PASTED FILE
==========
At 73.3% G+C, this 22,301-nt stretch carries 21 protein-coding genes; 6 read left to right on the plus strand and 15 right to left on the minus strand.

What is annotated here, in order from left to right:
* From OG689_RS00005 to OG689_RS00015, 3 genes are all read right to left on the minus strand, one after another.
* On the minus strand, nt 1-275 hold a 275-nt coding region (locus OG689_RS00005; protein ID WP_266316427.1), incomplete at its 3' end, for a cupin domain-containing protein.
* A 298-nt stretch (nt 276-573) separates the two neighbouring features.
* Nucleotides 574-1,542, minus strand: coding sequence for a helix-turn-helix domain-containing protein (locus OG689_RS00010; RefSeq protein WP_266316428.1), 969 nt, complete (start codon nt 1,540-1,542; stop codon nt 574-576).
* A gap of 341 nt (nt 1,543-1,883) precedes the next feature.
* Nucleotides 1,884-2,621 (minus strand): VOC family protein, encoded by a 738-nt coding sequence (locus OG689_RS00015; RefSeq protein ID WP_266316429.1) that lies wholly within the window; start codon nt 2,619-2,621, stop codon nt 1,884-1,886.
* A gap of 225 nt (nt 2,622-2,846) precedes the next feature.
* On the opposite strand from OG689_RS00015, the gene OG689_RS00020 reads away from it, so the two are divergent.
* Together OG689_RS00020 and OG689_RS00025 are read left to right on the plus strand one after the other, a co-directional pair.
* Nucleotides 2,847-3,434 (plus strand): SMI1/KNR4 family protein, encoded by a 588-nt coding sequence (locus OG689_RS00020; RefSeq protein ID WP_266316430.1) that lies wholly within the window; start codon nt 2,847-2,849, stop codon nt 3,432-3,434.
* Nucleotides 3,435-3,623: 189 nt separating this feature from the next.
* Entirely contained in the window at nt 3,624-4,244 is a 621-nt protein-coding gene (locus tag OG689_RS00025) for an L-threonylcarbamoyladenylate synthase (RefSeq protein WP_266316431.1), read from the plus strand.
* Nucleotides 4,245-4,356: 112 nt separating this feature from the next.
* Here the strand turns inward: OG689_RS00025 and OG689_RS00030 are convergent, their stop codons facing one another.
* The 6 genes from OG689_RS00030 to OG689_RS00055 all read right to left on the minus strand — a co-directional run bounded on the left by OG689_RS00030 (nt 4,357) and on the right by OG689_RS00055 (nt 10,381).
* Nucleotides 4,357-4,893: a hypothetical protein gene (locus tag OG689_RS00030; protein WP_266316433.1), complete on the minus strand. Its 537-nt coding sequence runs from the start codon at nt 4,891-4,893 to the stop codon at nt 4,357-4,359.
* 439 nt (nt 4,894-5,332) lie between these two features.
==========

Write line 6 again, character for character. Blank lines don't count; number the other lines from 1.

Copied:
* Nucleotides 574-1,542, minus strand: coding sequence for a helix-turn-helix domain-containing protein (locus OG689_RS00010; RefSeq protein WP_266316428.1), 969 nt, complete (start codon nt 1,540-1,542; stop codon nt 574-576).